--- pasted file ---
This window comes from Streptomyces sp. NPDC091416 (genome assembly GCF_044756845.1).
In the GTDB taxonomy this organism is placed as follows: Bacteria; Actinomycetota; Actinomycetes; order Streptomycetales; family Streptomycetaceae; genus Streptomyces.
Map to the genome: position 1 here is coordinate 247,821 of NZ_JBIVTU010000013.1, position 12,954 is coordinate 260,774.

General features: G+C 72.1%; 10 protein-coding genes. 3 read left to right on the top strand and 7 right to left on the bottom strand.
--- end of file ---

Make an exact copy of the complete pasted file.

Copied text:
This window comes from Streptomyces sp. NPDC091416 (genome assembly GCF_044756845.1).
In the GTDB taxonomy this organism is placed as follows: Bacteria; Actinomycetota; Actinomycetes; order Streptomycetales; family Streptomycetaceae; genus Streptomyces.
Map to the genome: position 1 here is coordinate 247,821 of NZ_JBIVTU010000013.1, position 12,954 is coordinate 260,774.

General features: G+C 72.1%; 10 protein-coding genes. 3 read left to right on the top strand and 7 right to left on the bottom strand.